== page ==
So, whenever we have a problem with a recent change, we can use a Restore Point to recover the exact state we have previous to our change.


Using System Restore Points

Using Restore Points does not have any big complication, just following a wizard; but the only trick is that we have to do it manually on every computer:


  1. Access “Computer” > “Properties”.
  2. Select “System Protection” and click on “System Restore”.
  3. This will open up a wizard, click “Next” in the first step.
  4. We will have the option for selecting the “Restore Point” to apply to our system, carefully select the proper one.
  5. Reboot the computer.


With that we’ll complete the necessary steps to solve our problem. But if we are going to depend on restore points, we must make sure we have the necessary configuration among all of our computers.


Creating Restore Points

To create restore points in our computers we can do it of course manually or by an automated process.


Unfortunately, the automated process is not all that simple. We will use Group Policy to distribute this configuration among our organization, but we will need a few command lines to accomplish this.


  • Creating Restore Points manually
    • Access “Computer” > “Properties”
    • In the left pane, click “System Protection”.  
    • Click the System Protection tab, and then click Create.
    • In the System Protection dialog box, type a description, and then click Create.
  • Creating Restore Points using Group Policy
    • Create a new Group Policy Object and link it to the Active Directory Container of your choice.
    • Create a new Task under [Computer Configuration\Preferences\Control Panel Settings\Scheduled Tasks]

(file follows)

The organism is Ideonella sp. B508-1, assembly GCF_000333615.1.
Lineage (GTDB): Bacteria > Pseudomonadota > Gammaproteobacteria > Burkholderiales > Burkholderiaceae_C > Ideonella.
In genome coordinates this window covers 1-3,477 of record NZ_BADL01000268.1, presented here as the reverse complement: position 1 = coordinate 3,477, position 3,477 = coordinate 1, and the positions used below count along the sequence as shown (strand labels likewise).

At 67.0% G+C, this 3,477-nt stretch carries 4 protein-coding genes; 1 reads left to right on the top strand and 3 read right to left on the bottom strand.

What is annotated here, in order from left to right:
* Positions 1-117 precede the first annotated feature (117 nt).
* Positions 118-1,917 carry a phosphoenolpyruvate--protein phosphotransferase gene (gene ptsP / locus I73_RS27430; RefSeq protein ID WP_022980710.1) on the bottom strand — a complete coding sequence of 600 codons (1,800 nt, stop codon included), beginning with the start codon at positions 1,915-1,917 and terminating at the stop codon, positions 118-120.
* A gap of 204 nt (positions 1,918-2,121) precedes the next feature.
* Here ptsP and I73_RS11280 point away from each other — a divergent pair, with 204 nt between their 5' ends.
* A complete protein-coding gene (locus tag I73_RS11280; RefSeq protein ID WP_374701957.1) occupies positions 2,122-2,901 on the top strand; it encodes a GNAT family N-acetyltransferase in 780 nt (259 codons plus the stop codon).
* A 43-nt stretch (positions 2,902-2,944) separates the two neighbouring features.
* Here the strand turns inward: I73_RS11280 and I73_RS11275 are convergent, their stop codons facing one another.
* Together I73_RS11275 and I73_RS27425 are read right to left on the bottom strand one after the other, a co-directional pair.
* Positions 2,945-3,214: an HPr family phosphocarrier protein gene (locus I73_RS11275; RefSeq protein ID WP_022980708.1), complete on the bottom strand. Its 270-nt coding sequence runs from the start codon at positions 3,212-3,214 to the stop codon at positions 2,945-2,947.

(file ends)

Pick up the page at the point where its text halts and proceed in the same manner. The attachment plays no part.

• Type a name and choose SYSTEM account to run this task.
    • In “Triggers” tab, click “New” and choose the period of time you would like to create a restore point.
    • In “Action” type “%windir%\system32\rundll32.exe" and in “Program/Script”: “/d srrstr.dll,ExecuteScheduledSPPCreation”
    • Click OK and complete the GPO creation.


For more information about “Restore Points” review the following link: “System Restore: frequently asked questions”.

Having a “private cloud” deployed in an organization is far more common than it used to be a year or two years ago, when no one even knew what exactly this term meant. Or even more, we can say that you probably have already implemented a “private cloud” in your environment and you haven't noticed. The term “private cloud” is used to name a set of resources (hardware and software), that are delivered as a service over the network (if the network is the Internet, we call this a “public cloud”). The key aspect in this definition is the “as a service” section, since having these resources provided in this way we can guarantee agility, scalability, and reliability, among other benefits. To achieve and gain these benefits within our own “private clouds” (for example, our business application contained in two tiers, web and database servers), we must understand that several of our well-known processes for managing these services must change, including the patch management.